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WHS News Alert

October 3, 2014

 

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Welcome to the HSU NSW/ACT Work Health & Safety News page.

See below for all the latest news, views and alerts relating to your health and safety at work. They’re worth fighting for.

Heat Safety

SafeWork NSW issued a reminder for workers to work safely this summer.

Executive Director of SafeWork NSW, Peter Dunphy said heat stress could result to serious health conditions or even death if hot working conditions are not managed accordingly.

“Fatigue and heat stress are major causes of injury during the summer months,” said Mr Dunphy.

“They can reduce a worker’s performance and productivity, plus increase the chance of injury by reducing the ability to concentrate, recognise risks and communicate effectively.

“During the hottest months outdoor workers and those working in hot environments such as roof spaces or other confined areas are the most at risk.

“That’s why everyone should keep an eye out for each other and work together to minimise the effect of heat.”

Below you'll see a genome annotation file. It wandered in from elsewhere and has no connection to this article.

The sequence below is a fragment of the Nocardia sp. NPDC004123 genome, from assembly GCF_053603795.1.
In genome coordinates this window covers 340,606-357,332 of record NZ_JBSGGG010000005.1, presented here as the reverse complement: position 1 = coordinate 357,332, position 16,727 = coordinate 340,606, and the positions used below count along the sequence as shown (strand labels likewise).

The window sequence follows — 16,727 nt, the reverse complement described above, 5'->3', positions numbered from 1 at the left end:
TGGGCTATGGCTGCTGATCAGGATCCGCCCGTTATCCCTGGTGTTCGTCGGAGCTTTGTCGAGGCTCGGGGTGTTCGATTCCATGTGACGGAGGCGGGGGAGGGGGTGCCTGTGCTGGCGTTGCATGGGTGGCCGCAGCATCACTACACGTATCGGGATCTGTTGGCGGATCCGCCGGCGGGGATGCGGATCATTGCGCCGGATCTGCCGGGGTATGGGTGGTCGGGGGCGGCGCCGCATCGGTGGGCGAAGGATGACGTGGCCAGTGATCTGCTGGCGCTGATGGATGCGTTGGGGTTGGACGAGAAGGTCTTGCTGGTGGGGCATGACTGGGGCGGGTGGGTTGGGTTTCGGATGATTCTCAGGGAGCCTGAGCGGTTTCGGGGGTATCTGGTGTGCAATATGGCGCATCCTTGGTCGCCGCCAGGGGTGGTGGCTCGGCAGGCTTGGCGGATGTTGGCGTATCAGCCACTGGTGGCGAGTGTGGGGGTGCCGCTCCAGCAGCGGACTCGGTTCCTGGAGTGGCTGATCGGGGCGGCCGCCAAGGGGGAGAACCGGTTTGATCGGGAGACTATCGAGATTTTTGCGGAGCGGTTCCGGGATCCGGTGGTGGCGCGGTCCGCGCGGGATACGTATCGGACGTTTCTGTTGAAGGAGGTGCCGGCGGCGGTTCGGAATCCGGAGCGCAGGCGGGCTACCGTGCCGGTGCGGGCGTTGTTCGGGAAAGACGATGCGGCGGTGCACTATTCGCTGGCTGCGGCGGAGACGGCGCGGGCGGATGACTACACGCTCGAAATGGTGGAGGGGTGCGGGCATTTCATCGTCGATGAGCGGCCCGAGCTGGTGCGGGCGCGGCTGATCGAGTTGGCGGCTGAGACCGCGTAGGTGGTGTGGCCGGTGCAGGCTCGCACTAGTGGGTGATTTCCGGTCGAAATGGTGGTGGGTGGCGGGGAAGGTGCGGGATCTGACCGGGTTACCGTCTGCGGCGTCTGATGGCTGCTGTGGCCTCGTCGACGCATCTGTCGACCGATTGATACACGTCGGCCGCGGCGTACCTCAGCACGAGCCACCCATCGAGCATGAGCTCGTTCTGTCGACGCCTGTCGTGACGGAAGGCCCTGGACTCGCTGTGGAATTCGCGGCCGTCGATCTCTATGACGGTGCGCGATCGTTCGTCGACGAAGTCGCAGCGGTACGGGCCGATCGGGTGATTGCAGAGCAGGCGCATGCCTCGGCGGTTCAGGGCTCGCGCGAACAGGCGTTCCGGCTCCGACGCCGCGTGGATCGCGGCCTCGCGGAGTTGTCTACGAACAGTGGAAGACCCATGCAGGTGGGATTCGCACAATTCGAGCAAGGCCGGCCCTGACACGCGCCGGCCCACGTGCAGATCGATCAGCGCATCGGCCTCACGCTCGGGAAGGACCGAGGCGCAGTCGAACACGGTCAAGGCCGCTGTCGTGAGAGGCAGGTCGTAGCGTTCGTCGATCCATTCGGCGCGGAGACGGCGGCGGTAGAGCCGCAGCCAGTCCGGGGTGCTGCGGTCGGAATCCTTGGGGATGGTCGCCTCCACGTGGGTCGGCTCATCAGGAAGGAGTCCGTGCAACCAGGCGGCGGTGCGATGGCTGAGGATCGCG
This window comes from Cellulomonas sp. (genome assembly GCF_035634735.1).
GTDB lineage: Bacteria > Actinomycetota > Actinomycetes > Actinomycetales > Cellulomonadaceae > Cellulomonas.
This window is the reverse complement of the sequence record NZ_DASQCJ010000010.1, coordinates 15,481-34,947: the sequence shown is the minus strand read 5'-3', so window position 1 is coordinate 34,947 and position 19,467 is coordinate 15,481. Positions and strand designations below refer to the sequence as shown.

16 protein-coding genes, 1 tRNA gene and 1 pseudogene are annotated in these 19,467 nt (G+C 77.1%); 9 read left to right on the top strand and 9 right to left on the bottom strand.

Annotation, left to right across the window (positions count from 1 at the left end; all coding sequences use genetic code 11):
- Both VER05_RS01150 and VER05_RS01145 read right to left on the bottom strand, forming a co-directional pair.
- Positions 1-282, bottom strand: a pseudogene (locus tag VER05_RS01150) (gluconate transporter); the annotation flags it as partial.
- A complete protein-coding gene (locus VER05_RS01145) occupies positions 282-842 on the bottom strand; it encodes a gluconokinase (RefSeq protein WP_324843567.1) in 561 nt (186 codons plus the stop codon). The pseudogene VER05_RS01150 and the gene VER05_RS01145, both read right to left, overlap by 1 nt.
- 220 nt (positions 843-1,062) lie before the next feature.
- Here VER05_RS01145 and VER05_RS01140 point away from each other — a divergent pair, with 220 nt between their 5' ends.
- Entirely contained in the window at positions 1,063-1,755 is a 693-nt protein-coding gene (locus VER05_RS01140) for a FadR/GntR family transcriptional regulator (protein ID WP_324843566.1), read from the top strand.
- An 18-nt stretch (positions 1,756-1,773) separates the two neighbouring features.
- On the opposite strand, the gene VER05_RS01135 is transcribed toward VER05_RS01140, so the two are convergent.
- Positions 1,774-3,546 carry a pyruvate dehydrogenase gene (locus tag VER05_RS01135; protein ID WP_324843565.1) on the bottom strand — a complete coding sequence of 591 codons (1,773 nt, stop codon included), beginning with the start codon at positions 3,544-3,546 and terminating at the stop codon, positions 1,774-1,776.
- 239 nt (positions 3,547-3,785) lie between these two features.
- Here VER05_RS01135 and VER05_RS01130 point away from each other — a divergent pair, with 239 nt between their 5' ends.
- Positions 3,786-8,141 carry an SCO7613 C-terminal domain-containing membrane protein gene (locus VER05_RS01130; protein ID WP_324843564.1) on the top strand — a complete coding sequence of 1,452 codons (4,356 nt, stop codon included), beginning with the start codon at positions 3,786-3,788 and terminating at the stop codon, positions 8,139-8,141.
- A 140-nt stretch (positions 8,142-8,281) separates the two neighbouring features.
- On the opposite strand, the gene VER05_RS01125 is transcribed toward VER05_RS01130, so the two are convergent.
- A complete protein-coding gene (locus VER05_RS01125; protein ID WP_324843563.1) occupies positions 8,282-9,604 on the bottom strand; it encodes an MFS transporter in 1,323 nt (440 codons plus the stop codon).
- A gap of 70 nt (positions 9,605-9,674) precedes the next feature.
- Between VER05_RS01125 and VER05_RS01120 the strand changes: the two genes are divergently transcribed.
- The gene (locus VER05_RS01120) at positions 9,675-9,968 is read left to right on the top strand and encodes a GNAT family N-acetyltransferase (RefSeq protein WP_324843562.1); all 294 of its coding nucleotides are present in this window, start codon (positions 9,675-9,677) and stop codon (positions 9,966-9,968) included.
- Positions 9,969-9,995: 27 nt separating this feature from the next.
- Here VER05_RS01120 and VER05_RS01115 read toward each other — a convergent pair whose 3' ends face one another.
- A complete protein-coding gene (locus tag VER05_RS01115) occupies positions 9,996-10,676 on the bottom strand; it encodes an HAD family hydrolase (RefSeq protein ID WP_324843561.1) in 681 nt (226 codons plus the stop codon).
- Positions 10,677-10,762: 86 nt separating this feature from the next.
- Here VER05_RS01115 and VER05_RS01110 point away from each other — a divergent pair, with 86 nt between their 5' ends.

In the three years up to July of 2014, there were 228 worker compensation claims for injuries and illnesses resulting from working in hot environments.

“Many workers have been seriously injured or died while working in hot conditions in the past,” said Mr Dunphy.

“Workers should be informed how to work safely in the sun and hot conditions.

‘Management should set realistic workloads and work schedules, ensure fair distribution of work, provide shaded rest areas and regular breaks.

“If possible, try to re-schedule work to cooler times of the day such as early mornings or late afternoons.”

SafeWork NSW also encourages employers to provide workers access to drinking water, ensure workers are provided sun protection in all outdoor conditions, providing clothing with UPF 50+ rating, broad-brimmed hats and sunglasses which meet Australian Standards for UV protection.